Nominations are now closed. There are five candidates that are going through to pre-selection. It is probably fair to say that they all will get through, even if there is a blood feud between Scott Simpson and Peter Goodfellow. Peter being useless won’t be able to blackball Scott in the manner of that an adept and nasty president like Michelle Boag would have been able to.
While all candidates should go through to selection, if I was running the reference checks I would take a very careful look at John Kirikiri and Brent Robinson. These candidates need some questions asked of them, perhaps in the pre-selection meeting especially about previous employment and the circumstances surrounding their departure.
Being beaten by a 25 year old poseur in a council race is unfortunately not a good look for John, who is one of the most engaging and likable guys I have run into in politics. Brent also requires careful scrutiny for why he left his previous employment even though he appears to have been successful in winning government contracts and sucking off the public teat in his present firm.
Despite the reservations about Brent he is a clear front runner, having done the hard yards in the electorate over a number of years. He needs to convince delegates his service is also backed up with merit and he offers something more than being a second rater permanently sucking off the public teat, with a long career in one of the safest blue seats in the country.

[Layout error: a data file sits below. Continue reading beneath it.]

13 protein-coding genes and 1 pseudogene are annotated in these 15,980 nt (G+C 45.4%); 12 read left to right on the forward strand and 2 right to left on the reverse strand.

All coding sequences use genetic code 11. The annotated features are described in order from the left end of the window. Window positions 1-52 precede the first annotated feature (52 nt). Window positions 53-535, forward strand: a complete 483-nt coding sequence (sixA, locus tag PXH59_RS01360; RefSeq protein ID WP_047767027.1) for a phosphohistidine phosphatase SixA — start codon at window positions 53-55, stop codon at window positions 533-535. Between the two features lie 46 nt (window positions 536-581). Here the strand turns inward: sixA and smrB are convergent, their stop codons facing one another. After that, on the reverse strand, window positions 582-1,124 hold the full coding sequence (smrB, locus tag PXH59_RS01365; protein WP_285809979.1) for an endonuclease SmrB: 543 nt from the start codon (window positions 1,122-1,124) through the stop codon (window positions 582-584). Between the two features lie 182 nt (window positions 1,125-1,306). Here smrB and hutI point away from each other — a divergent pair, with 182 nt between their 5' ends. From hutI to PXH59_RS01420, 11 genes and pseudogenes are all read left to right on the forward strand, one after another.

Scott Simpson, as mentioned previously, is a mate of mine, and I have known Scott for years. If he were running in his home turf of Tamaki I would be backing him, but I am not sure he hasn’t left his run for parliament too late. Scott is a year older than Maggie Barry, and the National Party seem to have some silly ageist rule about selecting candidates.
Scott’s other problem is there are few shitfights in the National Party that Scott hasn’t been in the thick of, even when they weren’t fights he needed to be involved with. He will have to convince delegates they need a scrapper and an outsider to represent them, as well as avoid the interference expected from the President.
Chris Penk may make it as an MP one day, but he needs to build his CV and work out how to appeal to the broad, largely secular church that is modern New Zealand.
Mark Mitchell has a strong track record, and from what I have been told is an engaging and friendly guy with a lot of family in Rodney. He grew up in Rodney, went to school in Rodney and worked in Rodney so he is not a total carpet bagger like Maggie Barry. He is a decorated police officer, and not just medals for service. Since leaving the police he has had an interesting career in Kuwait involved in managing big private security firms. His involvement in providing security and safety for the two major ports in Iraq, working closely with both the Pentagon and State Department and ongoing negotiations to solve the Somali pirate problem mean he is no second rater and delegates should carefully consider him even if they do not know him as well as they know Brent.
If I were a delegate I would want to ask Brent about his previous career moves. Mark I would ask about whether he was willing to do the boring work on the backbenches after years of running big organisations and being able to affect real change and make decisions quickly. John I would ask if he wanted to go down to the pub for a beer as he has a fund of great stories. Scott I would ask why he isn’t running against Peachey in Tamaki, and Chris I would ask if he would like to meet some nice, christian women looking for a husband.